British Imperialism In Nigeria

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During this time period known as The Age of Imperialism, many European states established extensive empires throughout Africa, Asia, and the Middle East. Because of the economic needs that were promoted as a result of the Industrial Revolution, these Europeans states pursued these countries through the act of imperialism. Although Britain controlled Nigeria and India using the same style of government control, they differed when it came to the ethnic group interactions and the trade success in other countries.
First, The way Britain controlled Nigeria and India related through the indirect control the British had on each country during this time. Although the Nigerians were seen to rebel against foreign intervention, the British quickly defeated
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Nigeria has nearly 250 ethnic groups, mostly unintelligent, all of which have different cultures, traditions, and languages, making it difficult for much interaction amongst other groups. With a diverging society, it made it difficult for British representatives to have much interaction with the Nigerians. In addition, Nigeria’s lack of common history, unequal resource distribution, advocacy for regionalism over a strong central government, and geography of each group, all made it difficult for interaction with the British (Haughton Mifflin Harcourt 2017, 907). According to Knight, India has many political, ethnic, racial, and religious groups that cross each other, allowing the society to interact even through differences. For example, not all Indians speak the same language, share the same social class, or live in the same region, although having a connection through common ancestral history or traditions have helped unify the population together which helps the society interact with the British. (2012, 54). Generally, Nigeria and India differed because of the geography, lack of common history, and unequal resource distribution. According to Mckenzie, Nigeria’s lack of common history, unequal resource distribution, advocacy for regionalism over a strong central government, and geography of each group, all…show more content…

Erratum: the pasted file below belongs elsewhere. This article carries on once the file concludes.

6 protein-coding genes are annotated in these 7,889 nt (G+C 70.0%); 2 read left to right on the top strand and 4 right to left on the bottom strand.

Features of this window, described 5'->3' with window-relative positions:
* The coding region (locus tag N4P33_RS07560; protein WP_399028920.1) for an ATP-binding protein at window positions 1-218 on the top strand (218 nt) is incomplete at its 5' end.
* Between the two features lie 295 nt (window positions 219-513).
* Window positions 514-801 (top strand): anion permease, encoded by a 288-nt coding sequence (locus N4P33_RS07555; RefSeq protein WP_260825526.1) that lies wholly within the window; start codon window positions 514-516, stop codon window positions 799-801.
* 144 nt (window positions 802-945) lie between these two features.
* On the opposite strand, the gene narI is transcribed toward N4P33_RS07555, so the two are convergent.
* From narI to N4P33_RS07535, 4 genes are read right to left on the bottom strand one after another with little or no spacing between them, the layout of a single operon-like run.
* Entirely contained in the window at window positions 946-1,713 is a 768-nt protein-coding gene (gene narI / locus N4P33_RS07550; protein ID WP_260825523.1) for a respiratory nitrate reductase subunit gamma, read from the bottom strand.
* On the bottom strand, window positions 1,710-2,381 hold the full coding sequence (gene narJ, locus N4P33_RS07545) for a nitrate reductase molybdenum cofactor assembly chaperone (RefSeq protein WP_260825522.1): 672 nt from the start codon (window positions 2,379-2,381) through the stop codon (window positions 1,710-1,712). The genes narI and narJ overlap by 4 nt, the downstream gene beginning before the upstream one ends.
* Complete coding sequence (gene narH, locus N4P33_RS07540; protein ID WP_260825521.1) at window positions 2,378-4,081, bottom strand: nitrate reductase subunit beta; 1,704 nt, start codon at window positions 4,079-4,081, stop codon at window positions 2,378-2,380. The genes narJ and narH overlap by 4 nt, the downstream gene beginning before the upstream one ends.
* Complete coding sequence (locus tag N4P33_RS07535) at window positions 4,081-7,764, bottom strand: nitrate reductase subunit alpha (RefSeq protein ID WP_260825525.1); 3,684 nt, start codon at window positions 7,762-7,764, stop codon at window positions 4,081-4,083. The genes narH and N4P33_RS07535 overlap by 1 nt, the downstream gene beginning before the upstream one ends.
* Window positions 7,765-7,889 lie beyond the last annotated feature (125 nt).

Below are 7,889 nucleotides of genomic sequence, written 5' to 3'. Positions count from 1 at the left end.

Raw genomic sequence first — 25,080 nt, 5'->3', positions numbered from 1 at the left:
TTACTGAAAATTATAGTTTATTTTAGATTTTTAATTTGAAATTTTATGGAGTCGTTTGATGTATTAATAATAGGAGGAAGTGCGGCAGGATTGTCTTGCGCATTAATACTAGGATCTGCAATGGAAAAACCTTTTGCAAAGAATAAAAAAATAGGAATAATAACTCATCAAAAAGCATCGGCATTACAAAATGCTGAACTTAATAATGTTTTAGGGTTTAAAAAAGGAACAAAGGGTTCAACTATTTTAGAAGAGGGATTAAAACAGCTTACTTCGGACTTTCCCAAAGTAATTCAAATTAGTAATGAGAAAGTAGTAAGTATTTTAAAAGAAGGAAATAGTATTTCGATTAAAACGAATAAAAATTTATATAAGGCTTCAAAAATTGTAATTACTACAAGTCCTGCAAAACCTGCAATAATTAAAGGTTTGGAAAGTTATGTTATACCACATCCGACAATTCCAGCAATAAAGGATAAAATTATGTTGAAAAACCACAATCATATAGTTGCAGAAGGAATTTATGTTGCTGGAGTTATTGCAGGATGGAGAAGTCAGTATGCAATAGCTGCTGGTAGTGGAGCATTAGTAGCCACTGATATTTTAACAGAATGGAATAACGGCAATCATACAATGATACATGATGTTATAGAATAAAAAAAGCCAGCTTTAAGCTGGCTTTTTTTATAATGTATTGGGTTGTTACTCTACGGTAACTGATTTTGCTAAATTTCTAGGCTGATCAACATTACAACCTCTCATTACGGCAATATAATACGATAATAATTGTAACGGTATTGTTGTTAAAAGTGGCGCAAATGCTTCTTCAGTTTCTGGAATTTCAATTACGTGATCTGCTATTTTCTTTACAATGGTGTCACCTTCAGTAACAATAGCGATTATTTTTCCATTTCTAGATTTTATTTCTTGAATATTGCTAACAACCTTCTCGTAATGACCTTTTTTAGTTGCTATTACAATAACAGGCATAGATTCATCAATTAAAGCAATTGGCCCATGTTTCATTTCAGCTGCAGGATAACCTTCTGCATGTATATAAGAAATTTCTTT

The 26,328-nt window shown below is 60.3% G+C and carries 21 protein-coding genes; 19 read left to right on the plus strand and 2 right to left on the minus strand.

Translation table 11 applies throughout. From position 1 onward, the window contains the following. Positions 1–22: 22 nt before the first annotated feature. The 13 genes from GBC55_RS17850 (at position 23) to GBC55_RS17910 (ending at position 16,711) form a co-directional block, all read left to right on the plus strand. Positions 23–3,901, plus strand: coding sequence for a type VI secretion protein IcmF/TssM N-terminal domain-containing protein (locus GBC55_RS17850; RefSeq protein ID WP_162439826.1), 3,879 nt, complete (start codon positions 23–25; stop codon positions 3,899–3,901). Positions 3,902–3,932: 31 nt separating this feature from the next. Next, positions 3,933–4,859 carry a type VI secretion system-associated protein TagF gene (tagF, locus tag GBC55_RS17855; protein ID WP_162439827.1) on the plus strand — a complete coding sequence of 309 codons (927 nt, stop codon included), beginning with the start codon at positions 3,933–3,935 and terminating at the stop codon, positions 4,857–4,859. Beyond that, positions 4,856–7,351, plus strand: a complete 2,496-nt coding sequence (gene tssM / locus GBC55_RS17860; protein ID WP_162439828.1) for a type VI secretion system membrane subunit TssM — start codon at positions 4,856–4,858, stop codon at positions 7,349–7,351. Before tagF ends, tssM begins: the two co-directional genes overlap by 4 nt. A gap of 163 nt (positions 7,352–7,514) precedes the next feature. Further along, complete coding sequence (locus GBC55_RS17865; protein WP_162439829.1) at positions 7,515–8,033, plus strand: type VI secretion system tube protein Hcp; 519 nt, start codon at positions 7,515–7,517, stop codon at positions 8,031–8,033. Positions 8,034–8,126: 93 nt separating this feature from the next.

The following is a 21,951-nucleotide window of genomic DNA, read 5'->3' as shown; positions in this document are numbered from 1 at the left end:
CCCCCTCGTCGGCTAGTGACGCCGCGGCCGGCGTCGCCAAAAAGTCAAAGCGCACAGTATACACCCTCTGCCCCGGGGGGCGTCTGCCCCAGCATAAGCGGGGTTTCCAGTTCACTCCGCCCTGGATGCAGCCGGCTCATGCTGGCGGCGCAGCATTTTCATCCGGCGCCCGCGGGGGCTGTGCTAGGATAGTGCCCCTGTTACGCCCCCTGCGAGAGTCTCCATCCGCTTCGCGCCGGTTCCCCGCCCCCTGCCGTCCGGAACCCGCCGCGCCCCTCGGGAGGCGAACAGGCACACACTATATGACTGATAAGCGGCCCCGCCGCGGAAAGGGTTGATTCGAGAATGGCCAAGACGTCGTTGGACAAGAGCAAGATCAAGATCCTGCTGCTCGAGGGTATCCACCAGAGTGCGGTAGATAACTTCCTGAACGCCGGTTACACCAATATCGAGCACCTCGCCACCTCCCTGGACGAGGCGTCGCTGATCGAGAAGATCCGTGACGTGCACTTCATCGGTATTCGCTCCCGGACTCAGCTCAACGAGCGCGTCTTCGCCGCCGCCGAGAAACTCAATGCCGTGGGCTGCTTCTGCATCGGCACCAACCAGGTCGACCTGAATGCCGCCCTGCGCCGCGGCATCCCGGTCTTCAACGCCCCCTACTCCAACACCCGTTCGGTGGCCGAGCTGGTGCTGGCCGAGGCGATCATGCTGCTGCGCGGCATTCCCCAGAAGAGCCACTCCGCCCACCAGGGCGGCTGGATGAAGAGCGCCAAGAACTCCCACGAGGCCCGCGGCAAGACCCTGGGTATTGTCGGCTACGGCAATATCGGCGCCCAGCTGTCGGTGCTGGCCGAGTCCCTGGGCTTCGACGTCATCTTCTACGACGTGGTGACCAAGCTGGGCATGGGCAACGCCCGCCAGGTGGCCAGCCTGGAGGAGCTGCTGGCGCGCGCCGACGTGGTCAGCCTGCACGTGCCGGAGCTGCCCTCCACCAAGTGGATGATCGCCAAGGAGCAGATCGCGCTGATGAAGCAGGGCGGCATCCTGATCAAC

By the mid 1800’s Britain was mainly interested in opening markets for its manufactured goods in West Africa. Although in order to meet their trade interests, Britain was required to seize all power of the coastal chiefs. By 1850, British trading was mainly focused in Lagos and the Niger river. Because British administration had fully taken over Nigeria, trade was disrupted because of the Yoruba civil wars (Mckenzie 2017, 20). With the establishment of railroads in India, they became increasingly valuable to the British. Additionally, the successful supply of plantation crops such as tea, indigo, coffee, cotton, and opium, the British shipped opium to the Chinese in exchange for tea (Haughton Mifflin Harcourt 2017, 921).Comparatively, Britain struggled to establish forts and trading ports in Nigeria because of the vast competition along the West Coast of Africa. Nigeria was generally an inconsistent trade network to rely on because of the competition with other countries along the coast and problems within the country. Whereas, India had the addition of railroads, which increase the value of India to Britain. This allowed India to have a consistent and successful trade network.
Although Britain controlled Nigeria and India using the same style of government control, they differed when it came to the ethnic group interactions and the trade success
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